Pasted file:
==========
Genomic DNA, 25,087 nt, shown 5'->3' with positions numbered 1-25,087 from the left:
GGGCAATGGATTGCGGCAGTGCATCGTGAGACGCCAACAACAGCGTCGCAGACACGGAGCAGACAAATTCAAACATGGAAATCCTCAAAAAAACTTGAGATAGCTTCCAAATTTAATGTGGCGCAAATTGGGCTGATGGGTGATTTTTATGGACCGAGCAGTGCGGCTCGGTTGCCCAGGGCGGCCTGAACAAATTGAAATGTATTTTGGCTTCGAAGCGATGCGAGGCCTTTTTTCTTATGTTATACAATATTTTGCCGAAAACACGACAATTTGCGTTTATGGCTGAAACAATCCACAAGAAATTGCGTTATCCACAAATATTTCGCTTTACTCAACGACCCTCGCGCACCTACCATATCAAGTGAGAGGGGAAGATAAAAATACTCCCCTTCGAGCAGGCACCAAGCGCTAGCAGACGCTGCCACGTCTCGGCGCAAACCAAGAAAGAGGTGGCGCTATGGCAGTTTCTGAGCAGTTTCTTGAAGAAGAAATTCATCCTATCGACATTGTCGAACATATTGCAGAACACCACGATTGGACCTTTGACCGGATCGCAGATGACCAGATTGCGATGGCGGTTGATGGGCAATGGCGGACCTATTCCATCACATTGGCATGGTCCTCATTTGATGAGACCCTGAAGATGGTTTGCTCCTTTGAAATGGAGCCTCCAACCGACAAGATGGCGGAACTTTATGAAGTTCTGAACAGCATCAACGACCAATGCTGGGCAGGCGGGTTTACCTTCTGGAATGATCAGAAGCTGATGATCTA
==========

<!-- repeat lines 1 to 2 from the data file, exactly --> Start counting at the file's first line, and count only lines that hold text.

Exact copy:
Genomic DNA, 25,087 nt, shown 5'->3' with positions numbered 1-25,087 from the left:
GGGCAATGGATTGCGGCAGTGCATCGTGAGACGCCAACAACAGCGTCGCAGACACGGAGCAGACAAATTCAAACATGGAAATCCTCAAAAAAACTTGAGATAGCTTCCAAATTTAATGTGGCGCAAATTGGGCTGATGGGTGATTTTTATGGACCGAGCAGTGCGGCTCGGTTGCCCAGGGCGGCCTGAACAAATTGAAATGTATTTTGGCTTCGAAGCGATGCGAGGCCTTTTTTCTTATGTTATACAATATTTTGCCGAAAACACGACAATTTGCGTTTATGGCTGAAACAATCCACAAGAAATTGCGTTATCCACAAATATTTCGCTTTACTCAACGACCCTCGCGCACCTACCATATCAAGTGAGAGGGGAAGATAAAAATACTCCCCTTCGAGCAGGCACCAAGCGCTAGCAGACGCTGCCACGTCTCGGCGCAAACCAAGAAAGAGGTGGCGCTATGGCAGTTTCTGAGCAGTTTCTTGAAGAAGAAATTCATCCTATCGACATTGTCGAACATATTGCAGAACACCACGATTGGACCTTTGACCGGATCGCAGATGACCAGATTGCGATGGCGGTTGATGGGCAATGGCGGACCTATTCCATCACATTGGCATGGTCCTCATTTGATGAGACCCTGAAGATGGTTTGCTCCTTTGAAATGGAGCCTCCAACCGACAAGATGGCGGAACTTTATGAAGTTCTGAACAGCATCAACGACCAATGCTGGGCAGGCGGGTTTACCTTCTGGAATGATCAGAAGCTGATGATCTA